Given these records, we know that Lazarus was living in Claiborne County in 1819 but that in 1812 he had patented land in Anderson County.
Lazarus died sometime between 1819 and 1826.
In 1826 in McMinn County, we fine the following entry: “Abner Lea and Others Obligation to William Dodson: State of Tennessee McMinn County. Know all men by these presents that the Abner Lea and Oliver Dodson and Eligha (sic) Dodson and William Dodson and Jessee Dodson and Lazrus Dodson and held and firmly bound in the penal sum of two thousand dollars which payment will and freely to be maid now(?) and each of us do bind our selves our heirs executor and administrators to the abounded signed sealed and delivered this day and date above written. This is our obligation is as such that has the above abound to appoint Abner Lea and Oliver Dodson to be the gardeans [guardians] of the estate of Lazarous Dodson dc’d also we authorize the said Abner Lea and Oliver Dodson to make to William Dodson a deed of Conveyeance to the part of land granted to the said William Dodson North East Quarter of Section 11 Township 5 Range first east of the meridian. Also that we confirm the sale made on the 13 day of May 1826 we also agree to give unto the heirs of David Dodson a certain piece or parcel of land designated to David Dodson by Lazarus Dodson dec’d be it further understood that this is to be there part and all that they are entitiled to by us, where unto we have set our hand and quill this 11 day of September 1826. Abner Lea, Oliver Dodson, Eligha Dodson, Lazarous Dodson, Jesse Dodson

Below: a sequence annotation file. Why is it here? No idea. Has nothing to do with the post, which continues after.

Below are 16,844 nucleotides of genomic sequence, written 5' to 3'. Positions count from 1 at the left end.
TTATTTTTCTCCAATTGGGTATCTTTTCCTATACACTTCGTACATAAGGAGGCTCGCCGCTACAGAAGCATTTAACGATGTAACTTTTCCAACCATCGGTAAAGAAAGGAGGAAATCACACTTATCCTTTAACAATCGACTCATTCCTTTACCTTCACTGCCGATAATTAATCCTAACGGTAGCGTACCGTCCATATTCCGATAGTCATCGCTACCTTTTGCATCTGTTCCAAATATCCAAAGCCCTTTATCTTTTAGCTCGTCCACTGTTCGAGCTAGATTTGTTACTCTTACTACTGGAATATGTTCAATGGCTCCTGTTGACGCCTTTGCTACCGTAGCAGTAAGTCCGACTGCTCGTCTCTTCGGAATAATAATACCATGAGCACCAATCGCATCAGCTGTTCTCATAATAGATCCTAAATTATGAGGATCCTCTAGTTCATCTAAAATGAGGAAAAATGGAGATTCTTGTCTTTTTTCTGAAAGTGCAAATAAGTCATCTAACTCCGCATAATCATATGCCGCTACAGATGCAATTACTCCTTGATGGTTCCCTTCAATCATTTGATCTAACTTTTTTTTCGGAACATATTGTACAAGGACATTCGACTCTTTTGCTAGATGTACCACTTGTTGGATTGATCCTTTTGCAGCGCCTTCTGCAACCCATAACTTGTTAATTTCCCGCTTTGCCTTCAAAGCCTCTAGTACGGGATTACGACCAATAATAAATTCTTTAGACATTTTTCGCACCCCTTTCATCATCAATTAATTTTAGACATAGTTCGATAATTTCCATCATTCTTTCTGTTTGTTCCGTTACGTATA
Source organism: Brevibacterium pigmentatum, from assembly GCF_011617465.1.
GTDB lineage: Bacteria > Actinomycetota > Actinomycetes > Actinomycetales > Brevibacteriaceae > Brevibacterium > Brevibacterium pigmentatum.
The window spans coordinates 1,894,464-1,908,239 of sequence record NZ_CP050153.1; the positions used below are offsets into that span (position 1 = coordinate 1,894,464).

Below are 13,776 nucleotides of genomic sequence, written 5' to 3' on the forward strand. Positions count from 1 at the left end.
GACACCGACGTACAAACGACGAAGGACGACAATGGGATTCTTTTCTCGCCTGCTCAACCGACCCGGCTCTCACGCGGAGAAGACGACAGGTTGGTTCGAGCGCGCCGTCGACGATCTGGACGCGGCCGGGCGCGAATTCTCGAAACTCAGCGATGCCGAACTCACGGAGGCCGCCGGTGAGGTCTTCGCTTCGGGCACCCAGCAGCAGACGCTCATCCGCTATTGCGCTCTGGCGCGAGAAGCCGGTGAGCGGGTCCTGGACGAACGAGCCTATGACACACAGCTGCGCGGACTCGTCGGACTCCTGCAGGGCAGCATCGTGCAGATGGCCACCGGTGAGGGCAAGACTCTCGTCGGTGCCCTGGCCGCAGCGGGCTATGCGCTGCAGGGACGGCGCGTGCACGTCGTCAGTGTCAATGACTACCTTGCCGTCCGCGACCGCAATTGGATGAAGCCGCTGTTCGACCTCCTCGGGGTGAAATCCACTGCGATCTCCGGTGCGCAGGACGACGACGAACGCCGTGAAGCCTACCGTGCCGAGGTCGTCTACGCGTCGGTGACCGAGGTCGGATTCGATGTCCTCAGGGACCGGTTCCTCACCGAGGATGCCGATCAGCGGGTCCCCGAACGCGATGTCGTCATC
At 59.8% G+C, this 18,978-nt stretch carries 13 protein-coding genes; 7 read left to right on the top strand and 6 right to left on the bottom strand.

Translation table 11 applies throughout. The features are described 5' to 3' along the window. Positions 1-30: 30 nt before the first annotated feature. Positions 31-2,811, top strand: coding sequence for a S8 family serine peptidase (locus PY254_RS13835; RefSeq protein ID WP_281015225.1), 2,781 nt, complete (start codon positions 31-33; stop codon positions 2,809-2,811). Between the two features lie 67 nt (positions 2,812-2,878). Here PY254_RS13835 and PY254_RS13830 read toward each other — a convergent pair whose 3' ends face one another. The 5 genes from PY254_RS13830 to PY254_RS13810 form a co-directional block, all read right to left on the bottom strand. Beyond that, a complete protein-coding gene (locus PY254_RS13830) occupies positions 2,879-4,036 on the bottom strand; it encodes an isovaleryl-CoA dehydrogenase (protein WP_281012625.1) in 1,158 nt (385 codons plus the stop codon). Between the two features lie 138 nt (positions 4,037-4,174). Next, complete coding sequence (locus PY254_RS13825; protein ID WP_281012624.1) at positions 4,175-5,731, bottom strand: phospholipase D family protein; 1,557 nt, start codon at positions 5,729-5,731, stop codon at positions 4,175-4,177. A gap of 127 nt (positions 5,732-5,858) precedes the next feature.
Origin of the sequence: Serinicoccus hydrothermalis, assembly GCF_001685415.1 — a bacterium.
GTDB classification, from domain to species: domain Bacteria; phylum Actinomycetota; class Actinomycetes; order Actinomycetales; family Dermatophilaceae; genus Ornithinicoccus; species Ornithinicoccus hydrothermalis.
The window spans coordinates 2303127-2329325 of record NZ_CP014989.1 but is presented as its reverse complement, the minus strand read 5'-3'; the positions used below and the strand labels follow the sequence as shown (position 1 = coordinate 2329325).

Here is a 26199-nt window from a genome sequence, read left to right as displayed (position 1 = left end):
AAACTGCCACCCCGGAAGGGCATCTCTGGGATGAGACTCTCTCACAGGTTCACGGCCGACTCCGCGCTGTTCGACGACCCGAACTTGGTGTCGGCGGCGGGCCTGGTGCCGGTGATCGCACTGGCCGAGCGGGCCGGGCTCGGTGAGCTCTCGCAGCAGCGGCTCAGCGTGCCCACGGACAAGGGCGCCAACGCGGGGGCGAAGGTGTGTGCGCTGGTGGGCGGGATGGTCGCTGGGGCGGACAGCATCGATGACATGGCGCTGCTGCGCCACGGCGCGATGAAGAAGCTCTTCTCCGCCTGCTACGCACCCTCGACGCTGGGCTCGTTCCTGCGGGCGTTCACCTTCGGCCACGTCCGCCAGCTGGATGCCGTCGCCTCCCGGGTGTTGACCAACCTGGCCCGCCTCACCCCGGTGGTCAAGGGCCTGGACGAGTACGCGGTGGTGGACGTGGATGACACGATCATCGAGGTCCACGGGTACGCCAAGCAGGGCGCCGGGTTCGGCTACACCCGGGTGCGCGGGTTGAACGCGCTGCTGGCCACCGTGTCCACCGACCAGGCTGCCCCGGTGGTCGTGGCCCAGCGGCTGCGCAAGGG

Witnesses: Landford and Rhodes William Dodson
The land above is roughly the Cochran Cemetery area near Englewood in McMinn Co. David Dodson who died on August 15, 1826 is buried in this Cemetery. It appears that David and Lazarus Dodson may have died in very close proximity to each other relative to their death dates. Poor Jane apparently lost a husband and a son within a very short time.